• the Government does not wish to allow developers to offset any contributions made or works done under Section 106 planning obligations against their CIL liability. The British Property Federation (amongst others) is lobbying for a change in this regard.
  • the CIL regime will essentially rely upon local authorities and statutory agencies to undertake certain local and sub-regional infrastructure works, rather than developers. If the need for works arises because of several developments, and so falls within the CIL regime rather than Section 106, the question arises as to whether the authorities will be able to deliver the infrastructure on time and how—in the absence of a legal agreement—developers will have any control on this issue.

The content of this article is intended to provide a general guide to the subject matter. Specialist advice should be sought about your specific circumstances.

To print this article, all you need is to be registered on

Click to Login as an existing user or Register so you can print this article.

In association with
Related Video
Up-coming Events Search
Font Size:
Mondaq on Twitter
Register for Access and our Free Biweekly Alert for
This service is completely free. Access 250,000 archived articles from 100+ countries and get a personalised email twice a week covering developments (and yes, our lawyers like to think you’ve read our Disclaimer).
Email Address
Company Name
Confirm Password
Mondaq Topics -- Select your Interests
 Law Performance
 Law Practice
 Media & IT
 Real Estate
 Wealth Mgt
Asia Pacific
European Union
Latin America
Middle East
United States
Worldwide Updates
Check to state you have read and
agree to our Terms and Conditions

Terms & Conditions and Privacy Statement (the Website) is owned and managed by Mondaq Ltd and as a user you are granted a non-exclusive, revocable license to access the Website under its terms and conditions of use. Your use of the Website constitutes your agreement to the following terms and conditions of use. Mondaq Ltd may terminate your use of the Website if you are in breach of these terms and conditions or if Mondaq Ltd decides to terminate your license of use for whatever reason.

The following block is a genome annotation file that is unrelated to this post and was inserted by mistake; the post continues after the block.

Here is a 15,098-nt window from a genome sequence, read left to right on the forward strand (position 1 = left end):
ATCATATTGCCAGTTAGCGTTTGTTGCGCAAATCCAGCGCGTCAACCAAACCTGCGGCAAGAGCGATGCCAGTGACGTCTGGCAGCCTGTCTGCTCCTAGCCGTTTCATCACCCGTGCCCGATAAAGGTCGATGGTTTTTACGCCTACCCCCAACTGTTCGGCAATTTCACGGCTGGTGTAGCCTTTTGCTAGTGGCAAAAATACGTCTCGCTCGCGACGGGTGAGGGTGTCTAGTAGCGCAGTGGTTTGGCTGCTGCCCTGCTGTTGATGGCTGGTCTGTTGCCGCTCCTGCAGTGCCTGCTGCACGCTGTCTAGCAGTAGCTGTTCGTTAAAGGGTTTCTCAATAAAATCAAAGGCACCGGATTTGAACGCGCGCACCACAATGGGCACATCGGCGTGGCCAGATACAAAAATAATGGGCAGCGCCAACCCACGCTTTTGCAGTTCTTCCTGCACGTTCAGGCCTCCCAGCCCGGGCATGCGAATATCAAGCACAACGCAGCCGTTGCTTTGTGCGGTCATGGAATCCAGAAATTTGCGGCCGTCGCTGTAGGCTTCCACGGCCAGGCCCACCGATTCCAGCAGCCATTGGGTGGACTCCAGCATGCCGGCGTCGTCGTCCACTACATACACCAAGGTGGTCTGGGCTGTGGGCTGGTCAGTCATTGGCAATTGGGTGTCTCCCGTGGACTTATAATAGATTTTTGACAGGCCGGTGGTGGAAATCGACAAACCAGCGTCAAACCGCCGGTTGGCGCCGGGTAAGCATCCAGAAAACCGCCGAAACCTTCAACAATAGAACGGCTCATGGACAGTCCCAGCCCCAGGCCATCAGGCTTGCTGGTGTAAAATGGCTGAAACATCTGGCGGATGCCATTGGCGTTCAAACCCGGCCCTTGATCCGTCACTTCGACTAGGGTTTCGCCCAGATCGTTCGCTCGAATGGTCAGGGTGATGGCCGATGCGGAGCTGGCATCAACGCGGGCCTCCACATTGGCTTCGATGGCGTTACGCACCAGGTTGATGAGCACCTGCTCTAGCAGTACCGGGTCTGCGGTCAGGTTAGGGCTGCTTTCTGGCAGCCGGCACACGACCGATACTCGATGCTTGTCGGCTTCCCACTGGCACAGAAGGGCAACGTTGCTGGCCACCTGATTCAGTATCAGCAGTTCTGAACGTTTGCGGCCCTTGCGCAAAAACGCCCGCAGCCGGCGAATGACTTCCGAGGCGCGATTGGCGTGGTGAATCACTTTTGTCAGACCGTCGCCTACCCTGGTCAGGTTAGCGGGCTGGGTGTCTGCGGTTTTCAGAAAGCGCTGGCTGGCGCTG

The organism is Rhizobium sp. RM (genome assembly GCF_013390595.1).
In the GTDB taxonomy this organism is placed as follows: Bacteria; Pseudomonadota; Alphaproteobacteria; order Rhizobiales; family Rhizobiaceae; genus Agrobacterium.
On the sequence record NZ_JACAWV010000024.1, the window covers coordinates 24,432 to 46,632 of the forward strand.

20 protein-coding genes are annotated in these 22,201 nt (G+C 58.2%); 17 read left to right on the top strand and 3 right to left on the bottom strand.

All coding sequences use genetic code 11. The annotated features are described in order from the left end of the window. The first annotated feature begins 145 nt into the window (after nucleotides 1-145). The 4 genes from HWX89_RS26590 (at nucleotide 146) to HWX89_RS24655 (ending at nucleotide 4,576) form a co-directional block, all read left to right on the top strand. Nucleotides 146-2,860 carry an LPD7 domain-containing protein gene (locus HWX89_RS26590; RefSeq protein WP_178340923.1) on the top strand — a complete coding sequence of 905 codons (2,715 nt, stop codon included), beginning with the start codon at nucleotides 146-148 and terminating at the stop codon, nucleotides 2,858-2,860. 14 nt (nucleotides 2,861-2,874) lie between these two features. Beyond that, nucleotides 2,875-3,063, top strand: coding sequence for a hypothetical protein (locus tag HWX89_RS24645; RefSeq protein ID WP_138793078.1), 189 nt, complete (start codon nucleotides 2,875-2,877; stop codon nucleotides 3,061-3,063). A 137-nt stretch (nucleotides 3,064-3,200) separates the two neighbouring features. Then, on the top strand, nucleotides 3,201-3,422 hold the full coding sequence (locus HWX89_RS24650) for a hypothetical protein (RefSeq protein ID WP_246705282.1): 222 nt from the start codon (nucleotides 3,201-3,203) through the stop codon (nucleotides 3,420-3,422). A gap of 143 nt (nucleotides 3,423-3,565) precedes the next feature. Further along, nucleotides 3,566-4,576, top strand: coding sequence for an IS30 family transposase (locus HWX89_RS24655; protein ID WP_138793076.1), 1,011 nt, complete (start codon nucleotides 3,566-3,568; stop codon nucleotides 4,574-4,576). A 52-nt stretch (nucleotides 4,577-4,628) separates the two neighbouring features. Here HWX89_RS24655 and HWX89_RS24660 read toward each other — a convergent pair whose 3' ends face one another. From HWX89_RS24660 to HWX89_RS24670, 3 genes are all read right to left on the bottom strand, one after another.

Use of

You may use the Website but are required to register as a user if you wish to read the full text of the content and articles available (the Content). You may not modify, publish, transmit, transfer or sell, reproduce, create derivative works from, distribute, perform, link, display, or in any way exploit any of the Content, in whole or in part, except as expressly permitted in these terms & conditions or with the prior written consent of Mondaq Ltd. You may not use electronic or other means to extract details or information about’s content, users or contributors in order to offer them any services or products which compete directly or indirectly with Mondaq Ltd’s services and products.


Mondaq Ltd and/or its respective suppliers make no representations about the suitability of the information contained in the documents and related graphics published on this server for any purpose. All such documents and related graphics are provided "as is" without warranty of any kind. Mondaq Ltd and/or its respective suppliers hereby disclaim all warranties and conditions with regard to this information, including all implied warranties and conditions of merchantability, fitness for a particular purpose, title and non-infringement. In no event shall Mondaq Ltd and/or its respective suppliers be liable for any special, indirect or consequential damages or any damages whatsoever resulting from loss of use, data or profits, whether in an action of contract, negligence or other tortious action, arising out of or in connection with the use or performance of information available from this server.

The documents and related graphics published on this server could include technical inaccuracies or typographical errors. Changes are periodically added to the information herein. Mondaq Ltd and/or its respective suppliers may make improvements and/or changes in the product(s) and/or the program(s) described herein at any time.


Mondaq Ltd requires you to register and provide information that personally identifies you, including what sort of information you are interested in, for three primary purposes:

  • To allow you to personalize the Mondaq websites you are visiting.
  • To enable features such as password reminder, newsletter alerts, email a colleague, and linking from Mondaq (and its affiliate sites) to your website.
  • To produce demographic feedback for our information providers who provide information free for your use.

Mondaq (and its affiliate sites) do not sell or provide your details to third parties other than information providers. The reason we provide our information providers with this information is so that they can measure the response their articles are receiving and provide you with information about their products and services.

If you do not want us to provide your name and email address you may opt out by clicking here .

If you do not wish to receive any future announcements of products and services offered by Mondaq by clicking here .

Information Collection and Use

We require site users to register with Mondaq (and its affiliate sites) to view the free information on the site. We also collect information from our users at several different points on the websites: this is so that we can customise the sites according to individual usage, provide 'session-aware' functionality, and ensure that content is acquired and developed appropriately. This gives us an overall picture of our user profiles, which in turn shows to our Editorial Contributors the type of person they are reaching by posting articles on Mondaq (and its affiliate sites) – meaning more free content for registered users.